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US puts Iran 'on official notice' after ballistic missile test

National security adviser Michael Flynn says missile test was destabilising, does not say what 'on notice' actually means
Michael Flynn, Donald Trump's national security adviser (AFP)

President Donald Trump's national security adviser, Michael Flynn, said on Wednesday the United States was officially putting Iran on notice over its "destabilising activity" after it test-fired a ballistic missile over the weekend.

"As of today, we are officially putting Iran on notice," Flynn told a White House briefing - but did not explain exactly what that meant.

Flynn said the missile launch on Sunday was in defiance of a UN Security Council resolution that called on Iran not to undertake any activity related to ballistic missiles designed to be capable of delivering nuclear weapons.

Flynn also pointed the finger at Tehran for an attack against a Saudi naval vessel by Houthi militants off the coast of Yemen.

In a tweet on Thursday afternoon, Trump himself claimed Iran had been on its "last legs" before the nuclear deal was agreed in 2015:

Iran on Thursday rejected the warning as unfounded and "provocative".

"Claims made by US President Donald Trump's National Security Advisor are baseless, repetitive and provocative," Iranian foreign ministry spokesman Bahram Ghasemi said, quoted by state news agency IRNA.

The National Iranian American Council, a Washington-based group that says it works to promote understanding between Americans and Iranians, also denounced Flynn's remarks as "reckless".

The council said Flynn's comments will escalate the situation and "may end in war".

NIAC also criticised Iran's missile launch but said it is not a clear-cut violation of the nuclear agreement or the UN resolution.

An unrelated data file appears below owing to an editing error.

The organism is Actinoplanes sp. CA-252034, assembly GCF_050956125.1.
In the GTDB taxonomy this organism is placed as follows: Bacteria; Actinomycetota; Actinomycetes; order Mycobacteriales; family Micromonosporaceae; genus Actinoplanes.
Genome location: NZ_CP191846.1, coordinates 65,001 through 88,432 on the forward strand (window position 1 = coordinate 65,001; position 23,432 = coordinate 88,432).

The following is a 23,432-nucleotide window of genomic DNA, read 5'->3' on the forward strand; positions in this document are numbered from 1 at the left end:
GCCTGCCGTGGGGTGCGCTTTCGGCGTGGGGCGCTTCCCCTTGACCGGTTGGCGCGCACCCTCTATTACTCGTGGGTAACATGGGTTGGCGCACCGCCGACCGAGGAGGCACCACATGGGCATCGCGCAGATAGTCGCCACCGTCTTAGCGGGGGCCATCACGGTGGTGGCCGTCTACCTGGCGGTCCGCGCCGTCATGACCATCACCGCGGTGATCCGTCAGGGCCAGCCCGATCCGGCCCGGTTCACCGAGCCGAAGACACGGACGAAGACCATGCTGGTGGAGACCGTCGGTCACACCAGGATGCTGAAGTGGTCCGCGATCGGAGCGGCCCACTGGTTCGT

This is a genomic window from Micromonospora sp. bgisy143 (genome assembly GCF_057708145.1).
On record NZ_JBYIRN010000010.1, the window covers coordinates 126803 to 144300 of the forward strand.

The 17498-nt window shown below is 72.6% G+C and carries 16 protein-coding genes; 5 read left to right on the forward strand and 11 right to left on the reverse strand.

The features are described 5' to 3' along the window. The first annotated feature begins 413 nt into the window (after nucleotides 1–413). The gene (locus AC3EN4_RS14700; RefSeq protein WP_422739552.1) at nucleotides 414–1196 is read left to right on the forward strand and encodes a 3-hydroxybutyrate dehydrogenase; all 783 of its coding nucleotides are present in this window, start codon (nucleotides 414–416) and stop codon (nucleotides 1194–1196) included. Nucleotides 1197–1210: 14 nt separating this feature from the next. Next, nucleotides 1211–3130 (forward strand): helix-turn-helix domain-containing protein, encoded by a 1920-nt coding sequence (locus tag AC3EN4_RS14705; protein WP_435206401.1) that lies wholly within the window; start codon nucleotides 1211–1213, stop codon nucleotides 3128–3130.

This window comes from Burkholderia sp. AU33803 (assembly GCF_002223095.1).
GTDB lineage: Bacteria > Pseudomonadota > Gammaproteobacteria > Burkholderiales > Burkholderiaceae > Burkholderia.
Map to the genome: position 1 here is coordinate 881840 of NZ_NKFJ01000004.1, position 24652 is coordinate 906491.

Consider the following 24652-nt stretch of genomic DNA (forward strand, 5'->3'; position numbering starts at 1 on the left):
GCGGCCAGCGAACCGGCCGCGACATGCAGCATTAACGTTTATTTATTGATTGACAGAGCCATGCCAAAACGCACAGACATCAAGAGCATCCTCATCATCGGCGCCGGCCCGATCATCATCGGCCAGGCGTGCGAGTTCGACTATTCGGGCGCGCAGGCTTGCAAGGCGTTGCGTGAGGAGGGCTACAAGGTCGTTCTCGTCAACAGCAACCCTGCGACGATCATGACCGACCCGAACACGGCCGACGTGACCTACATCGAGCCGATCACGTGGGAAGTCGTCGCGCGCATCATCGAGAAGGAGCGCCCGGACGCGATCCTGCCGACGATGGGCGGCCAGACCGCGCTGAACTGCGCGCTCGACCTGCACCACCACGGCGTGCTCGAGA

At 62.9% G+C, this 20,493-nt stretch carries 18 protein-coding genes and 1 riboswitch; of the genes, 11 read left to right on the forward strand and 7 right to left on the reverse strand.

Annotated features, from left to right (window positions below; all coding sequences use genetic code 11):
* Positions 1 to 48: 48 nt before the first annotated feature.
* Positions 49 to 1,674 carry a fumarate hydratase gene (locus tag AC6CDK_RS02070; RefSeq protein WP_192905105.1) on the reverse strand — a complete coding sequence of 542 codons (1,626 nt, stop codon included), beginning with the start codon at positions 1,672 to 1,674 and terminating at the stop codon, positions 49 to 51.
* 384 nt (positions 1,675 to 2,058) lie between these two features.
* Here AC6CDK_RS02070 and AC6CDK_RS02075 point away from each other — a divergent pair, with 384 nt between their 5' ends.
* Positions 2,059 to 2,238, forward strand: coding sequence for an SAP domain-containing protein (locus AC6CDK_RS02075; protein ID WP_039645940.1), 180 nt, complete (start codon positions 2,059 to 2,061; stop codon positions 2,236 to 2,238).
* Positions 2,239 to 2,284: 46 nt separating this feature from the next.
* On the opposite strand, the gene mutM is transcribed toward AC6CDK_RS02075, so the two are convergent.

The group also said Iran's influence over the Houthis has been overstated.

"The United States should not go to war with Iran to defend Saudi Arabia’s reckless war in Yemen, which has undermined US interests, created a humanitarian crisis and boosted al-Qaeda in the Arabian Peninsula," NIAC said in a statement.

Flynn's statement came hours after Trump's new Pentagon chief, James Mattis, said the US had agreed with Saudi Arabia to oppose Iranian "interventions" in the Middle East

Mattis and Mohammed bin Salman, the Saudi deputy crown prince, expressed "their full rejection of the suspicious activities and interventions by the Iranian regime and its agents," the Saudi Press Agency said.

The two ministers spoke on Tuesday.

Saudi Arabia regularly accuses Iran of causing instability in the region, while some of Trump's selections for cabinet positions have adopted anti-Iran stances.

Trump opposed the July 2015 nuclear deal between world powers and Iran that saw the lifting of international sanctions in exchange for guarantees that it will not pursue a nuclear weapons capability.

Iran's defence minister said on Wednesday the Islamic Republic had tested a new missile, but said the test did not breach the nuclear accord or the UN resolution endorsing the pact.

Iran has test-fired several ballistic missiles since the nuclear deal in 2015, but this is the first during Trump's administration. Trump said in his election campaign that he would stop Iran's missile programme.

"The recent test was in line with our plans and we will not allow foreigners to interfere in our defence affairs," the Tasnim news agency quoted the Iran defence minister, Hossein Dehghan, as saying.

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